Additionally, the faction we support may not be quite as amenable to the intervening power’s interests as the interventionists assume it is. While there were undoubtedly members of the left with bona fide democratic commitments in the Spanish Republican ranks, the anti-Stalinist Marxists and anarchist forces may not have been particularly interested in advancing the agenda of Britain and France (and the anarchists, too, could have also run Spain into some other kind of ruin). As Libya demonstrated, the prerogatives of our supported faction will likely change once they have the task of actually running the country, and, less dependent on their foreign backers, they might also be less deferential to their interests. ICC fugitive from justice Omar al-Bashir’s visit to Libya, and Libya’s resistance to pressure to bring him to justice, should surprise nobody. Libya is a sovereign country again, and it is attempting to rebuild regional ties with a major regional player who was also an opponent of Gaddafi.
Furthermore, who’s to say that even in a free Syria, terrorism would not find a foothold anyway? Why would a fledgling Syrian democracy with a fragile governing coalition and a weak grip on the instruments of state power be able to better suppress groups such as al Qaeda and other extremists than Assad’s regime? Al Qaeda banners have flown up in Libya despite the Libyan government’s relatively pro-Western bona fides and democratic outlook. Just as it was far from clear that the Spanish Republicans were worth a war to support, it is far from clear that the Syrian oppositions, or the prospects of post-war Syria, are worth a war to support.
That is because the decision to intervene is not merely a simple moral question about whether or not the would-be enemy is morally noxious and does not deserve to win. Of course Assad was noxious, just as the Falange was, and of course Assad does not deserve to stay in power, just as Franco did not deserve to win. However, these moral questions are hardly sufficient to make the case for intervention. Intervention should be a tool of serving national interests, not an instrument of international political karma. Intervention into a complex civil war, where our preferred faction may succumb to co-belligerents almost (or even more) ideologically opposed to us than our common enemy, can never be a simple referendum on whether or not a given leader is evil.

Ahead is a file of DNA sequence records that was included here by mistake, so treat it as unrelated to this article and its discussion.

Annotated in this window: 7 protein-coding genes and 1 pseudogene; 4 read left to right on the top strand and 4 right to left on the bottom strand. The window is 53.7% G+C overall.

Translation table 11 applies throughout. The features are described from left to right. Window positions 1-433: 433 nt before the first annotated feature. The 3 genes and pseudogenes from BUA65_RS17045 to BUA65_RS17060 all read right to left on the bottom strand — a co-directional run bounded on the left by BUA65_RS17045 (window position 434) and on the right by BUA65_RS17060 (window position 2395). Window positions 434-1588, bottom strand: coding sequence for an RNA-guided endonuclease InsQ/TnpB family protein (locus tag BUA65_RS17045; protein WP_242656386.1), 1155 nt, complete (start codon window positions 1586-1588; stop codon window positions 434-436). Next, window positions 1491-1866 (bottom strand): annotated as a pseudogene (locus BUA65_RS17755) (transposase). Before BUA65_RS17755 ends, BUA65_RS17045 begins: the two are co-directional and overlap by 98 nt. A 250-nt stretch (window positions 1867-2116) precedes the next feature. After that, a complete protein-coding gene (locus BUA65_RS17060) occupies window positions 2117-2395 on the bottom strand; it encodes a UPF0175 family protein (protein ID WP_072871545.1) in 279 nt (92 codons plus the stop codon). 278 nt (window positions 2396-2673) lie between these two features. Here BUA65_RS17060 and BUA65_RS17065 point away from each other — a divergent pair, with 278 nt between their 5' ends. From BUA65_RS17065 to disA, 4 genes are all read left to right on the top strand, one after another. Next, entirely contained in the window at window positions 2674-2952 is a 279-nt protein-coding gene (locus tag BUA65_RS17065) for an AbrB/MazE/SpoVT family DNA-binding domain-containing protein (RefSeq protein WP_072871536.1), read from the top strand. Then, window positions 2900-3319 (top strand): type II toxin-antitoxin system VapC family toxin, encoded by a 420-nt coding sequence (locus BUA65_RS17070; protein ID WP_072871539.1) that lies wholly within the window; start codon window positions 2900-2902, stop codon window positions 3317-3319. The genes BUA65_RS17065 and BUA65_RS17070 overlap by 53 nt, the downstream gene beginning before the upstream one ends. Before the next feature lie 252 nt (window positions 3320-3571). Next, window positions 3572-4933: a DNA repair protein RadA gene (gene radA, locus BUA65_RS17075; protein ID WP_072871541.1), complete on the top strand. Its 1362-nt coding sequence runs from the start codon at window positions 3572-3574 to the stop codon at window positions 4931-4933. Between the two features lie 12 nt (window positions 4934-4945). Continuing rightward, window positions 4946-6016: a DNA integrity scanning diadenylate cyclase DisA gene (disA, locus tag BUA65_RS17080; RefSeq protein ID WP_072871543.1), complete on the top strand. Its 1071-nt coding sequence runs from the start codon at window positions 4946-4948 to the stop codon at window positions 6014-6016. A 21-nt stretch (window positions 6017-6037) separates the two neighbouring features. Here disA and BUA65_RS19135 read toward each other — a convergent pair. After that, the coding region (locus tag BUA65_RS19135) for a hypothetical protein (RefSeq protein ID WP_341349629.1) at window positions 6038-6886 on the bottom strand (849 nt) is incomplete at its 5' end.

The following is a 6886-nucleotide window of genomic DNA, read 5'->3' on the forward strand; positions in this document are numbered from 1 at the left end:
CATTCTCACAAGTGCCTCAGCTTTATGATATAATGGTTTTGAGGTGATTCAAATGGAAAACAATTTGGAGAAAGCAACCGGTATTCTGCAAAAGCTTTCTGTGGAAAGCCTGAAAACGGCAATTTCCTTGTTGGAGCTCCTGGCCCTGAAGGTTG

Ultimately, the Spanish Civil War’s loss was far less a burden on the Allies’ war against the Axis than an intervention in Spain would likely have been. With no guarantee that the factions the Allies preferred would have come into power, and the distinct possibility they would have exchanged one kind of tyranny for another, one can fault their judgments and logic but ultimately not their decision. Far from being proof of a simple conflict where the choice to intervene was obvious, the Spanish Civil War was an extraordinarily complex conflict occurring in the context of a much larger, and much more serious danger of world war for which the Allies were hardly prepared. The situation today is less dire, but the case for Western military intervention in Syria, when the potential outcomes of success are so uncertain, is hardly any more obvious.
Notably, whenever the Spanish Civil War is invoked nowadays, it is to muster foreign state-led intervention. But states cannot merely be moral judges of other states’ activity, indeed, states must moderate their ideological distaste for their sovereign peers with the considerations of pragmatism and the national interest that promote the well-being of their own peoples. Individuals who found their country’s decision abhorrent and were willing to risk their lives, even though the government had determined their lives were not worth risking, went to Spain and fought on their own. Despite the invocation of the Spanish Civil War to justify interventions in Iraq and Syria, nobody I have seen has yet used it to justify or rally volunteer forces to fight against foreign tyranny. However noble these men were, however, Paris and London correctly calculated there was nothing at stake in Spain, nor any conditions of victory certain enough, worth the lives of those who had not already chosen to fight there. If anything, the Spanish Civil War is an example of why a conflict which seemed black-and-white from a distance is far more complex under scrutiny.